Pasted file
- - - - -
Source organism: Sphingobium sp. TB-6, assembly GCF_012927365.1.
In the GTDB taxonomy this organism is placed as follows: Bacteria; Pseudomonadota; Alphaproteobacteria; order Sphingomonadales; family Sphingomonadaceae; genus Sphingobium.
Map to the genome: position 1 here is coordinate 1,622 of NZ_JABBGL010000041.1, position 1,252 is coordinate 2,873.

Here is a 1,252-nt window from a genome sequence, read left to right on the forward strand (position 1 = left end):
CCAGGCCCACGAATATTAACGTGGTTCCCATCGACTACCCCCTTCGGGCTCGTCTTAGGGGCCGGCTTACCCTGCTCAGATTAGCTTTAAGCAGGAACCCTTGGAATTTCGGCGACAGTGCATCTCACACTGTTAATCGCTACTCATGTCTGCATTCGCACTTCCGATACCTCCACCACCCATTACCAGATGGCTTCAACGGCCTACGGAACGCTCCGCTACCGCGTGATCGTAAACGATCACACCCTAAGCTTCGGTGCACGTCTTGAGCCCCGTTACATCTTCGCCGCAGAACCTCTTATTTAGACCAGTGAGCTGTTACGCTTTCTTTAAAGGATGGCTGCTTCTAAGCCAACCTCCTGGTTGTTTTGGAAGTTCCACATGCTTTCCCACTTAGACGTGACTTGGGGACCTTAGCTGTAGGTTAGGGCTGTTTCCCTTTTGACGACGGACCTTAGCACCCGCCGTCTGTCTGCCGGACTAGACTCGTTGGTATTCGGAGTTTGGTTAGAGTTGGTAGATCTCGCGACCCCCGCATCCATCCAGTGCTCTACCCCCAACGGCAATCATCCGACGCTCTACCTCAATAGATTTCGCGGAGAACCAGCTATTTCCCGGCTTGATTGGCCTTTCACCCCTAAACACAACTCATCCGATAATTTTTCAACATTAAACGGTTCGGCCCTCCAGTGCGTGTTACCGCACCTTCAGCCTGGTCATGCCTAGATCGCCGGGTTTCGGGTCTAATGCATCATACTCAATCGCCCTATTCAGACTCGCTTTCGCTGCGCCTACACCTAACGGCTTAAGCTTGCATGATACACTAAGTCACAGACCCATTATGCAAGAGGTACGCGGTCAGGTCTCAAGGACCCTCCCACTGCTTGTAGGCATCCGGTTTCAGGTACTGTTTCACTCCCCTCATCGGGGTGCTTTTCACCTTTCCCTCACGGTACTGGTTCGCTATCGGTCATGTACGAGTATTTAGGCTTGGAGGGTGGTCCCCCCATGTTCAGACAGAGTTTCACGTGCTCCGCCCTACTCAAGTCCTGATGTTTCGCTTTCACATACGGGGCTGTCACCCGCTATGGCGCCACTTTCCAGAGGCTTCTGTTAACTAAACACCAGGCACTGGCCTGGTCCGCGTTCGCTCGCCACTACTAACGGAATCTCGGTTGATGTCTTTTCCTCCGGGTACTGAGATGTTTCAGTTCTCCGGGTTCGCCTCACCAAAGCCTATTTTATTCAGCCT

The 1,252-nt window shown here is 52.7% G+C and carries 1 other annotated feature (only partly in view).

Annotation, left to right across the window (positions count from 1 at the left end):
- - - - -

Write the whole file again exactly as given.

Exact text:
Source organism: Sphingobium sp. TB-6, assembly GCF_012927365.1.
In the GTDB taxonomy this organism is placed as follows: Bacteria; Pseudomonadota; Alphaproteobacteria; order Sphingomonadales; family Sphingomonadaceae; genus Sphingobium.
Map to the genome: position 1 here is coordinate 1,622 of NZ_JABBGL010000041.1, position 1,252 is coordinate 2,873.

Here is a 1,252-nt window from a genome sequence, read left to right on the forward strand (position 1 = left end):
CCAGGCCCACGAATATTAACGTGGTTCCCATCGACTACCCCCTTCGGGCTCGTCTTAGGGGCCGGCTTACCCTGCTCAGATTAGCTTTAAGCAGGAACCCTTGGAATTTCGGCGACAGTGCATCTCACACTGTTAATCGCTACTCATGTCTGCATTCGCACTTCCGATACCTCCACCACCCATTACCAGATGGCTTCAACGGCCTACGGAACGCTCCGCTACCGCGTGATCGTAAACGATCACACCCTAAGCTTCGGTGCACGTCTTGAGCCCCGTTACATCTTCGCCGCAGAACCTCTTATTTAGACCAGTGAGCTGTTACGCTTTCTTTAAAGGATGGCTGCTTCTAAGCCAACCTCCTGGTTGTTTTGGAAGTTCCACATGCTTTCCCACTTAGACGTGACTTGGGGACCTTAGCTGTAGGTTAGGGCTGTTTCCCTTTTGACGACGGACCTTAGCACCCGCCGTCTGTCTGCCGGACTAGACTCGTTGGTATTCGGAGTTTGGTTAGAGTTGGTAGATCTCGCGACCCCCGCATCCATCCAGTGCTCTACCCCCAACGGCAATCATCCGACGCTCTACCTCAATAGATTTCGCGGAGAACCAGCTATTTCCCGGCTTGATTGGCCTTTCACCCCTAAACACAACTCATCCGATAATTTTTCAACATTAAACGGTTCGGCCCTCCAGTGCGTGTTACCGCACCTTCAGCCTGGTCATGCCTAGATCGCCGGGTTTCGGGTCTAATGCATCATACTCAATCGCCCTATTCAGACTCGCTTTCGCTGCGCCTACACCTAACGGCTTAAGCTTGCATGATACACTAAGTCACAGACCCATTATGCAAGAGGTACGCGGTCAGGTCTCAAGGACCCTCCCACTGCTTGTAGGCATCCGGTTTCAGGTACTGTTTCACTCCCCTCATCGGGGTGCTTTTCACCTTTCCCTCACGGTACTGGTTCGCTATCGGTCATGTACGAGTATTTAGGCTTGGAGGGTGGTCCCCCCATGTTCAGACAGAGTTTCACGTGCTCCGCCCTACTCAAGTCCTGATGTTTCGCTTTCACATACGGGGCTGTCACCCGCTATGGCGCCACTTTCCAGAGGCTTCTGTTAACTAAACACCAGGCACTGGCCTGGTCCGCGTTCGCTCGCCACTACTAACGGAATCTCGGTTGATGTCTTTTCCTCCGGGTACTGAGATGTTTCAGTTCTCCGGGTTCGCCTCACCAAAGCCTATTTTATTCAGCCT

The 1,252-nt window shown here is 52.7% G+C and carries 1 other annotated feature (only partly in view).

Annotation, left to right across the window (positions count from 1 at the left end):